Francis Sanchez: Your love of literature, is it a family inheritance?

Salvador Bueno: I can’t say that in my family there was some ancestor that was dedicated to literature. Although my father was a great reader and also, according to what he told me, when he was very young he wrote some articles. I think that in the stages of Cuban life that I lived, there were those who got me interested in literature, as the necessary expression of a man, that is of the whole society.

I studied at the Havana Institute in a tumultuous era, when there was even an attack by the army and the police. I think on March 3, 1934 they threw tear gas. There is even a chronicle published by Pablo de la Torriente [Cuban writer, 1901-1936], about the terrible things that happened there, in a place where there hundreds of boys and girls.

As the police were already fired up, any gesture of rejection was sufficient motive to set them against us. In that situation we had long periods of truce, most of the time the strikers were the same students, although it was always the government that closed the classrooms.

After the fall of Machado the opened the institutes for what they called lightning courses, but then came the strike of March 1935, and they suspended classes again, and it was the same in other months. All this inclined me, as well, towards reading. In the long periods where there no student obligations I dedicated myself to reading everything that fell into my hands, not just works of pure creation, like novels, stories or poems, but also I read critical essays, histories… I read a lot, both good and bad, from contradictory positions, which I think ultimately opened a very wide spectrum for me.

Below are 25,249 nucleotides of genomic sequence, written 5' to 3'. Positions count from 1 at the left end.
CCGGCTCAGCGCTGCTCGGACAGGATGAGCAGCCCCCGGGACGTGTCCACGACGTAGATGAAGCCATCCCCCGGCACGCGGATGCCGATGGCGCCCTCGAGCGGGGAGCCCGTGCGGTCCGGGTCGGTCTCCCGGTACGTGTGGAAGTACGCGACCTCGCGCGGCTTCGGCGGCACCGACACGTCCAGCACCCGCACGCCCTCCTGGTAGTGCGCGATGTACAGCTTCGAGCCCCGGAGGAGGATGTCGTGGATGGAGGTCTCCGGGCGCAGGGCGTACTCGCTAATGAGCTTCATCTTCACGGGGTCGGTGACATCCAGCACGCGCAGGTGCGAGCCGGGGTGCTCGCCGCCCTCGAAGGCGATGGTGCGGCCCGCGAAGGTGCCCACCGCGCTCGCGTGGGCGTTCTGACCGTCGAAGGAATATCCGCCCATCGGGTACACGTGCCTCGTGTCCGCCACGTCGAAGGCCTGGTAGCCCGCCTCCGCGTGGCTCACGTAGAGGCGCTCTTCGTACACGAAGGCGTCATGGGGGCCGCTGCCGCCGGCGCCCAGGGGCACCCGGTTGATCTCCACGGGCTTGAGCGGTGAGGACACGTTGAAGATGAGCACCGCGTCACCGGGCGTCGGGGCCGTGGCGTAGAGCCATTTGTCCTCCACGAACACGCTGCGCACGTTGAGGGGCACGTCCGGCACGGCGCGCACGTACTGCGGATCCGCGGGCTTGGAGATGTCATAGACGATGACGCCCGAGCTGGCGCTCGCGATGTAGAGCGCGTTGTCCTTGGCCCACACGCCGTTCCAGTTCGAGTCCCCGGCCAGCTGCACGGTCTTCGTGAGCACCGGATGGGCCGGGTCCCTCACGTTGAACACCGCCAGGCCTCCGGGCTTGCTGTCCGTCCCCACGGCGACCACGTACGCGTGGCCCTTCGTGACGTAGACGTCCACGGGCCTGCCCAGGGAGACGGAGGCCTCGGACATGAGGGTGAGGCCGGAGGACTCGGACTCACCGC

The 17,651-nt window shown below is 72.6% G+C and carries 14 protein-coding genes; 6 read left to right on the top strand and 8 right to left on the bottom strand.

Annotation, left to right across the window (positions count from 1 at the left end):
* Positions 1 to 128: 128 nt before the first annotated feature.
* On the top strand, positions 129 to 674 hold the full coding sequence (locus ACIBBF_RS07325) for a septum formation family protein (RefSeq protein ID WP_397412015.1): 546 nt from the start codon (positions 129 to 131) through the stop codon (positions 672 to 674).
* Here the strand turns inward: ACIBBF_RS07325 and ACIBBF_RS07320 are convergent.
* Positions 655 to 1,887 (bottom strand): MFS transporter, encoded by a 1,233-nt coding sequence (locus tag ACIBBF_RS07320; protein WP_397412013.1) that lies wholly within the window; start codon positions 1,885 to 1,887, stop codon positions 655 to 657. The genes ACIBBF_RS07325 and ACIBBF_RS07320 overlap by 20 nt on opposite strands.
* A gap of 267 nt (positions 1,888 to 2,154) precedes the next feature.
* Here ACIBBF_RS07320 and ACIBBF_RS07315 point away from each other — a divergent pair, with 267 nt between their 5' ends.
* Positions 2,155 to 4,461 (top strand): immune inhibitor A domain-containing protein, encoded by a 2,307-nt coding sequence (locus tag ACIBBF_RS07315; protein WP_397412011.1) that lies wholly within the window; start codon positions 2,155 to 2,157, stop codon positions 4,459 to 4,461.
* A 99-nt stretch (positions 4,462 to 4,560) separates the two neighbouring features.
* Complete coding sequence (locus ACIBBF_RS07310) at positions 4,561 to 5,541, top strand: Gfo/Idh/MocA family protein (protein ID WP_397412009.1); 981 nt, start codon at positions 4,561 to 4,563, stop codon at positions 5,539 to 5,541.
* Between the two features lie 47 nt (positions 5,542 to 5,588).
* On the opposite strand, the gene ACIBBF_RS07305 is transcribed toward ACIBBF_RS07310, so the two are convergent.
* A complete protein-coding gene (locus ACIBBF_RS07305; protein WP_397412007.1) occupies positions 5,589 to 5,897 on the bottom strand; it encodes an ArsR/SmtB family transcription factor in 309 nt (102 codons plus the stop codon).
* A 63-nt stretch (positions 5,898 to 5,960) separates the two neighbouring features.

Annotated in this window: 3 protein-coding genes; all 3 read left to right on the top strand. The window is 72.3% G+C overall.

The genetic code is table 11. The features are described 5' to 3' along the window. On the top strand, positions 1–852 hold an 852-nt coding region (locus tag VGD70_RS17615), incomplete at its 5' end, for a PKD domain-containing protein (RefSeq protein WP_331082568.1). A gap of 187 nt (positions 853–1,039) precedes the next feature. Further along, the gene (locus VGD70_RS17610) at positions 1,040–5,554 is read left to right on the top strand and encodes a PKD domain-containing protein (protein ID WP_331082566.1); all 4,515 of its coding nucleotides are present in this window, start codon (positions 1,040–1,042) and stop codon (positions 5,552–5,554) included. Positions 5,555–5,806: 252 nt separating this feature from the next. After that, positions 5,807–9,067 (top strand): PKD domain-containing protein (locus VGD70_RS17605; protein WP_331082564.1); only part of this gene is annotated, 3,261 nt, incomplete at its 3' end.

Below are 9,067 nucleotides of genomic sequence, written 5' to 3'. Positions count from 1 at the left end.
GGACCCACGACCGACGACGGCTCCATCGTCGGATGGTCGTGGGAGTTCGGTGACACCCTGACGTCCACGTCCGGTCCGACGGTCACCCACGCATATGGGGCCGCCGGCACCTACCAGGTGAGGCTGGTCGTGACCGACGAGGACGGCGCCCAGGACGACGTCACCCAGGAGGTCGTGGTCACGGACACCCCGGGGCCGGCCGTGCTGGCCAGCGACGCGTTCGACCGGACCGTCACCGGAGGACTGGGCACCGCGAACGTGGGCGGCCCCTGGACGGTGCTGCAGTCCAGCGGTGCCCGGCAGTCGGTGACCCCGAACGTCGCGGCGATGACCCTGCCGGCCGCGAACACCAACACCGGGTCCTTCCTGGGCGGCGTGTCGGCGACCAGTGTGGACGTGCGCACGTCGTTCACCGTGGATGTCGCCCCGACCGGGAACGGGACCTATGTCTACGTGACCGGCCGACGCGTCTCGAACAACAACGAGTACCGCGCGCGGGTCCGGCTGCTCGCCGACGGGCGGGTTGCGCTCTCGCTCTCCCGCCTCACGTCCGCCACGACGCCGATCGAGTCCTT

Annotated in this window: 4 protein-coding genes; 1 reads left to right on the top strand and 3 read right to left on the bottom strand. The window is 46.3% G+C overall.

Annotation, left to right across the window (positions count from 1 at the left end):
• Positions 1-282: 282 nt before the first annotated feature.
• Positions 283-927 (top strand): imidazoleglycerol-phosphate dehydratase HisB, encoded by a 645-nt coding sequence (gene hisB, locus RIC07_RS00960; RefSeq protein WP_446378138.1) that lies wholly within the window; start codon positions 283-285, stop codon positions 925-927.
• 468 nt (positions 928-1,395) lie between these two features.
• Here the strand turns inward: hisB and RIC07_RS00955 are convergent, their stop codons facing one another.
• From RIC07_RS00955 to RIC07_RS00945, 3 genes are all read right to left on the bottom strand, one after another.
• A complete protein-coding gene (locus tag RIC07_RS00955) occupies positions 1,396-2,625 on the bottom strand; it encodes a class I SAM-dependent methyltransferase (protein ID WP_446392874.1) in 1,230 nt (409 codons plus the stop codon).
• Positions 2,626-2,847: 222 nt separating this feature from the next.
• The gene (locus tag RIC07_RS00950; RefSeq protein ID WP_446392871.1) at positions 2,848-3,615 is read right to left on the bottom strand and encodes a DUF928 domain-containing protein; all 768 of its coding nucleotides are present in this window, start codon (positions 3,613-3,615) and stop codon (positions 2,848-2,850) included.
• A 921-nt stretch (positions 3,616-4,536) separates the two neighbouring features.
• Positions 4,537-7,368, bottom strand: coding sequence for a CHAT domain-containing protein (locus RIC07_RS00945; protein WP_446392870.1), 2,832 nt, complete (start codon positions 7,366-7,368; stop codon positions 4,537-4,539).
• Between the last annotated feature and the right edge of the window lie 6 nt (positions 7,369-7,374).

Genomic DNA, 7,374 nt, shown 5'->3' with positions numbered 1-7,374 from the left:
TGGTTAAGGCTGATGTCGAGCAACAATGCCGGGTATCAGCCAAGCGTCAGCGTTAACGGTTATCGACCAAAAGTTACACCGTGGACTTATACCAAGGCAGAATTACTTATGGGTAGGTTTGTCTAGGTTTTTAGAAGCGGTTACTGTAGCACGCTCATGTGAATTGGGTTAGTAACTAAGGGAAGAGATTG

FS: And in the beginning, as a man of thought, were you marked by the social aspects?

SB: That vocation was born and developed over all the years at the Institute of Havana, then in the Institute of Vibora and finally at the University, because the agitation continued throughout all these years. I entered the University in 1938, and Abel Santamaria in 1942. The situation of unrest that existed in Cuba was very big, especially among students. Among teachers of all types and kinds, they were very good for the students because not only were they very good at their material, but they also maintained a civic position that they drove us to follow. For example, there was Vincentina Antuña who conveyed his concerns to us, so this way they also directed us. I think those years of struggle were invaluable to me in that sense, because I learned from books and beyond the books.